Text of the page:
The Cherokee Nation now has its written language, the Cherokee syllabary, available in Braille.
“All Cherokees, regardless of any physical impairment, should be able to read and understand documents and signage in their native language,” said Cherokee Nation Principal Chief Bill John Baker. “Our language programs keep evolving to meet every Cherokee’s needs, whether they are an elder, a young person or someone who is visually or otherwise impaired.”
The tribe’s fluent Cherokee speakers in the Cherokee Language Program partnered with the Commonwealth Braille and Talking Book Cooperative earlier this year to develop a Cherokee version of Braille. Dot patterns were derived from the 86-character Cherokee syllabary.
“It’s exciting that our Cherokee citizens who are visually impaired can now read stories in their first language,” said Roy Boney, language program manager. “We provided copies of our Cherokee syllabary, sample text and other items to be able to make Braille in Cherokee a reality. We want to stay in the forefront by offering the Cherokee language on as many written tools as possible to preserve and protect our native tongue.”
The Cherokee writing system has been in use since its invention by Sequoyah in 1821. Every major technology since then, ranging from the printing press, typewriter and word processor to fonts on the latest computers and smart phones, has adopted Cherokee.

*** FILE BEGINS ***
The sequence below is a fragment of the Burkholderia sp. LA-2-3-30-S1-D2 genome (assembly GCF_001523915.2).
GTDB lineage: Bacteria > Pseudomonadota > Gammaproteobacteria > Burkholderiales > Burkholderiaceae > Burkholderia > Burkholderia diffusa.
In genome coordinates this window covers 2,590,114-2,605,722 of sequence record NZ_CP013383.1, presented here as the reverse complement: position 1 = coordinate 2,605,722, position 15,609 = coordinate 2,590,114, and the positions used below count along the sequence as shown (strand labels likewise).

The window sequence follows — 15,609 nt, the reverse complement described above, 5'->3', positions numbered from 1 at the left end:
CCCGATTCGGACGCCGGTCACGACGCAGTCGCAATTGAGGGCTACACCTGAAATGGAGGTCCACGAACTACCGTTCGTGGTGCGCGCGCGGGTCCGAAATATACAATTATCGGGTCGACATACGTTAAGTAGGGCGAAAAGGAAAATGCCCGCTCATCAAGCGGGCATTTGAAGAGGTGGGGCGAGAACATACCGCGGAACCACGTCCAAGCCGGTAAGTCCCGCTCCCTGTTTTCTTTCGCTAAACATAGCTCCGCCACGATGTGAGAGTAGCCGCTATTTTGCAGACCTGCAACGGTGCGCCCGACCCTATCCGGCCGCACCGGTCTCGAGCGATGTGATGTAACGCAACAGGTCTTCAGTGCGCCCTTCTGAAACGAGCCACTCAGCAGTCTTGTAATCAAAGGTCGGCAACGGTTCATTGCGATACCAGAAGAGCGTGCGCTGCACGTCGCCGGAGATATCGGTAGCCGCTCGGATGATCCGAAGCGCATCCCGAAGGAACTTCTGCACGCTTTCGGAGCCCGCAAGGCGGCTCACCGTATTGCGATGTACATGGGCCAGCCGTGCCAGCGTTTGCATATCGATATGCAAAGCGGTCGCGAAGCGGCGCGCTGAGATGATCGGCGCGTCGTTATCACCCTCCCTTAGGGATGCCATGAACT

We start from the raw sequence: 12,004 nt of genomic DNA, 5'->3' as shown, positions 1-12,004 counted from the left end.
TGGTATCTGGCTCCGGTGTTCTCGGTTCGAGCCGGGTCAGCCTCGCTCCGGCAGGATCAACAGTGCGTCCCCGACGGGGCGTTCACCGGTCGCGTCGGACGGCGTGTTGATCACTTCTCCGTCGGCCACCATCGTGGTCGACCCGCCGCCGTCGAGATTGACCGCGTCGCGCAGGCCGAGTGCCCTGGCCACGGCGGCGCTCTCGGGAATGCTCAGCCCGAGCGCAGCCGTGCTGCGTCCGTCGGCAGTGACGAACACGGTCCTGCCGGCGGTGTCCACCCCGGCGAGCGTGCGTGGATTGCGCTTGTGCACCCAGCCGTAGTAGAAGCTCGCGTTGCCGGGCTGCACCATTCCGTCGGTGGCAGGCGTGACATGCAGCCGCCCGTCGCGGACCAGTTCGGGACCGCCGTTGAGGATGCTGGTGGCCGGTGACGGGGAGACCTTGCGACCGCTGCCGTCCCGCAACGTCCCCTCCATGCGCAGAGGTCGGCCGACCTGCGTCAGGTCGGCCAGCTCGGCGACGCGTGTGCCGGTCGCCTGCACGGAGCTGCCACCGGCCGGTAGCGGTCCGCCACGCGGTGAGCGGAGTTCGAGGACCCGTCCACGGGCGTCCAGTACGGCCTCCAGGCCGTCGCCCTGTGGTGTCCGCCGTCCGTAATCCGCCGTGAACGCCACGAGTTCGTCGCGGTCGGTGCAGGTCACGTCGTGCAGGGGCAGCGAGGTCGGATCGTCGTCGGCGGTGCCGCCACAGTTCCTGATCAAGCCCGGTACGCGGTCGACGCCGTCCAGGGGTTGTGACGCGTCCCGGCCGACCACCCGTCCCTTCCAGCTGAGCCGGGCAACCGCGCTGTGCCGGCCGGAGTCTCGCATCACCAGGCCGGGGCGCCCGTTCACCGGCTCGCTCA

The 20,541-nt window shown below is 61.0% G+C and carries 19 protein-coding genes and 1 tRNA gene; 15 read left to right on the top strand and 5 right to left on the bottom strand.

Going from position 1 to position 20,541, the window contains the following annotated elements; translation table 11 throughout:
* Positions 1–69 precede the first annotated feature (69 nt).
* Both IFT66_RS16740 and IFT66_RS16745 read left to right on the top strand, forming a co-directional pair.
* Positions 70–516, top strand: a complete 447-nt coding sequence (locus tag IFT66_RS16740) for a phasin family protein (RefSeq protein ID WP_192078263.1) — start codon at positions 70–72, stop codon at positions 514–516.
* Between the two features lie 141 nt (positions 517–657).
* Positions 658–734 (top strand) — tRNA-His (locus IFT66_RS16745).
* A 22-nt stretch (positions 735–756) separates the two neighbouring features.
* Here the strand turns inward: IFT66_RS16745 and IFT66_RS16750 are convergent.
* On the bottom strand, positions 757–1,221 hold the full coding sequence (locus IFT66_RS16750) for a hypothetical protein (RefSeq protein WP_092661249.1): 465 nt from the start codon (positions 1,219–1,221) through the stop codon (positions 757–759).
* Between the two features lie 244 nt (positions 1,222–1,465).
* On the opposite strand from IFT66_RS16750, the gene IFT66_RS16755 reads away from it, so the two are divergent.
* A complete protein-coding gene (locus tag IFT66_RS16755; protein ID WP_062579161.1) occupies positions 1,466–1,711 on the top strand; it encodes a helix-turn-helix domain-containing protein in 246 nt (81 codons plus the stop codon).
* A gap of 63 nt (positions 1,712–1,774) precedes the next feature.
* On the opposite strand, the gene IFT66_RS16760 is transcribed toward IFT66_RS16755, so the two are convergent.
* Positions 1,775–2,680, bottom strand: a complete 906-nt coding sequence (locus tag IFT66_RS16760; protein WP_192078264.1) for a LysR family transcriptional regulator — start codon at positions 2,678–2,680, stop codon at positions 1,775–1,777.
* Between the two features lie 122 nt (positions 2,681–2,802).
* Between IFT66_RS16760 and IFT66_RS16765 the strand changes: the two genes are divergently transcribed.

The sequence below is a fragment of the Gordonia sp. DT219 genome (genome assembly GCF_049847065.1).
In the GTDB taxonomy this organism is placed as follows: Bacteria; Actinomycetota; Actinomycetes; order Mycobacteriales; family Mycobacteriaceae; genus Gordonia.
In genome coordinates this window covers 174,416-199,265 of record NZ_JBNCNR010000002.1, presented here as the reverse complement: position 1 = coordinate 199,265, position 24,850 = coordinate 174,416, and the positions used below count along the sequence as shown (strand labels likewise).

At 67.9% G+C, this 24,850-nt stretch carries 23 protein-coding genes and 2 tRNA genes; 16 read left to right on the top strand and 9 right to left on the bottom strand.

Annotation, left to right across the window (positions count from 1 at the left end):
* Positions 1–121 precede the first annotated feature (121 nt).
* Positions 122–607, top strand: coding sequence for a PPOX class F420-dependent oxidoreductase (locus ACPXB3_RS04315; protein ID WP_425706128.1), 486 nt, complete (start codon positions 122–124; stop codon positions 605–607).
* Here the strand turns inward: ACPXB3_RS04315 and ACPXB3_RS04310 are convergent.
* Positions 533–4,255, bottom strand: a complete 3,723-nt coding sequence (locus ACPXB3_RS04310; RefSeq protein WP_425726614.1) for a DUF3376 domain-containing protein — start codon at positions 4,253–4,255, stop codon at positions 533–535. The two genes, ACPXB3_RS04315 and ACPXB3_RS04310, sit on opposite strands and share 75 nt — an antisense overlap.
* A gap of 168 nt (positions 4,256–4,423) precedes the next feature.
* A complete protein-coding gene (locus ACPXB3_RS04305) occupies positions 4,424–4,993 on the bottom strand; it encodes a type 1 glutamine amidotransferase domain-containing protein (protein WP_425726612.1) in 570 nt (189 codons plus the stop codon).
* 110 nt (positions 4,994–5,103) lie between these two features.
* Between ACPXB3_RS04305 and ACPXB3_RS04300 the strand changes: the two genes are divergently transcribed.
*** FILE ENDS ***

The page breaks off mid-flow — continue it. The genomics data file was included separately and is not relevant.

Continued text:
The tribe has translated Cherokee for Apple, Microsoft and Google products.
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Cherokee was initially encoded into Unicode, the international standards body that governs how all written languages are used on computer operating systems, in 2000. With the large volume of languages in the Unicode system, however, it wasn’t until now that Cherokee Braille was made compatible with the Braille system.
Now that Cherokee Braille is available, the raised, physical tactile print can be made using special printers.
The Commonwealth Braille and Talking Book Cooperative also developed a program that will convert typed Cherokee syllabary into print-ready Braille so that existing Cherokee documents can easily be converted into tactile books for the blind and visually impaired.
For more information about Cherokee Braille, visit the CBTBC’s website.